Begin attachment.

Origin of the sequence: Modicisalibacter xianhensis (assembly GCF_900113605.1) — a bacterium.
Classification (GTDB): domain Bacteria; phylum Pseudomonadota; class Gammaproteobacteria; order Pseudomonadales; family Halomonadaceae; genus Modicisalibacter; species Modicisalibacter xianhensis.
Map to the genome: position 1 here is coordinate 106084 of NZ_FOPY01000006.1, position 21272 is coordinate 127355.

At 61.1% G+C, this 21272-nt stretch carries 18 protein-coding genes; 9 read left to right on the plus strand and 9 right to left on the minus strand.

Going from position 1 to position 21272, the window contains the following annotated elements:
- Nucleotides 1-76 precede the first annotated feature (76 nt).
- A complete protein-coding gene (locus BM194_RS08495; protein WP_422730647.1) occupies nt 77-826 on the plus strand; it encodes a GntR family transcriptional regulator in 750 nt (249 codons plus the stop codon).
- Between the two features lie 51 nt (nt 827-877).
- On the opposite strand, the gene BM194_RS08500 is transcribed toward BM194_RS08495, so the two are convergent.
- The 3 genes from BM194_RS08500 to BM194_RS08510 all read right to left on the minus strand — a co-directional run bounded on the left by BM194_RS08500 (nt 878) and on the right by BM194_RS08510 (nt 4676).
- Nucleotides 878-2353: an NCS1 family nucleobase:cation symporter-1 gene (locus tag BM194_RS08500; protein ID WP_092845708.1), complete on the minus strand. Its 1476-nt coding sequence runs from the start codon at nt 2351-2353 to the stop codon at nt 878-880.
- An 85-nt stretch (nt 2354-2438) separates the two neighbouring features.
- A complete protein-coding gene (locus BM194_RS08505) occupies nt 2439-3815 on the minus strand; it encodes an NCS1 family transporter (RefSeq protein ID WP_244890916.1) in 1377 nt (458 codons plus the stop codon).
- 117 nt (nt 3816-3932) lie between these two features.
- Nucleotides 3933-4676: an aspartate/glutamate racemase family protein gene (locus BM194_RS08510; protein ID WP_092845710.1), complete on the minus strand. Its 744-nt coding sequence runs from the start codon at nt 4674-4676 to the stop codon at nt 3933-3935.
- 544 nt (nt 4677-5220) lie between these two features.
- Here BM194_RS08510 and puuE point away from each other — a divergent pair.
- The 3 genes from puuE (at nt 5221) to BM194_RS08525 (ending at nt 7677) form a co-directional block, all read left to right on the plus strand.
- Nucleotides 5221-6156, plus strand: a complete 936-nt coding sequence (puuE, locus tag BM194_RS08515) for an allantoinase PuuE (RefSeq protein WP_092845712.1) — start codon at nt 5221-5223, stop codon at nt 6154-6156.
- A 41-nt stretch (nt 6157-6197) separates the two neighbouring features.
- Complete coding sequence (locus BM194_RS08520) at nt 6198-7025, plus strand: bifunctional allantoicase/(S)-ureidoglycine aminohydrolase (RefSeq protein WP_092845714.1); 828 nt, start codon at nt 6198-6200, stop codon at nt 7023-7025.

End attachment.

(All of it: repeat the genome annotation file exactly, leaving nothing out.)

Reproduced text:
Origin of the sequence: Modicisalibacter xianhensis (assembly GCF_900113605.1) — a bacterium.
Classification (GTDB): domain Bacteria; phylum Pseudomonadota; class Gammaproteobacteria; order Pseudomonadales; family Halomonadaceae; genus Modicisalibacter; species Modicisalibacter xianhensis.
Map to the genome: position 1 here is coordinate 106084 of NZ_FOPY01000006.1, position 21272 is coordinate 127355.

At 61.1% G+C, this 21272-nt stretch carries 18 protein-coding genes; 9 read left to right on the plus strand and 9 right to left on the minus strand.

Going from position 1 to position 21272, the window contains the following annotated elements:
- Nucleotides 1-76 precede the first annotated feature (76 nt).
- A complete protein-coding gene (locus BM194_RS08495; protein WP_422730647.1) occupies nt 77-826 on the plus strand; it encodes a GntR family transcriptional regulator in 750 nt (249 codons plus the stop codon).
- Between the two features lie 51 nt (nt 827-877).
- On the opposite strand, the gene BM194_RS08500 is transcribed toward BM194_RS08495, so the two are convergent.
- The 3 genes from BM194_RS08500 to BM194_RS08510 all read right to left on the minus strand — a co-directional run bounded on the left by BM194_RS08500 (nt 878) and on the right by BM194_RS08510 (nt 4676).
- Nucleotides 878-2353: an NCS1 family nucleobase:cation symporter-1 gene (locus tag BM194_RS08500; protein ID WP_092845708.1), complete on the minus strand. Its 1476-nt coding sequence runs from the start codon at nt 2351-2353 to the stop codon at nt 878-880.
- An 85-nt stretch (nt 2354-2438) separates the two neighbouring features.
- A complete protein-coding gene (locus BM194_RS08505) occupies nt 2439-3815 on the minus strand; it encodes an NCS1 family transporter (RefSeq protein ID WP_244890916.1) in 1377 nt (458 codons plus the stop codon).
- 117 nt (nt 3816-3932) lie between these two features.
- Nucleotides 3933-4676: an aspartate/glutamate racemase family protein gene (locus BM194_RS08510; protein ID WP_092845710.1), complete on the minus strand. Its 744-nt coding sequence runs from the start codon at nt 4674-4676 to the stop codon at nt 3933-3935.
- 544 nt (nt 4677-5220) lie between these two features.
- Here BM194_RS08510 and puuE point away from each other — a divergent pair.
- The 3 genes from puuE (at nt 5221) to BM194_RS08525 (ending at nt 7677) form a co-directional block, all read left to right on the plus strand.
- Nucleotides 5221-6156, plus strand: a complete 936-nt coding sequence (puuE, locus tag BM194_RS08515) for an allantoinase PuuE (RefSeq protein WP_092845712.1) — start codon at nt 5221-5223, stop codon at nt 6154-6156.
- A 41-nt stretch (nt 6157-6197) separates the two neighbouring features.
- Complete coding sequence (locus BM194_RS08520) at nt 6198-7025, plus strand: bifunctional allantoicase/(S)-ureidoglycine aminohydrolase (RefSeq protein WP_092845714.1); 828 nt, start codon at nt 6198-6200, stop codon at nt 7023-7025.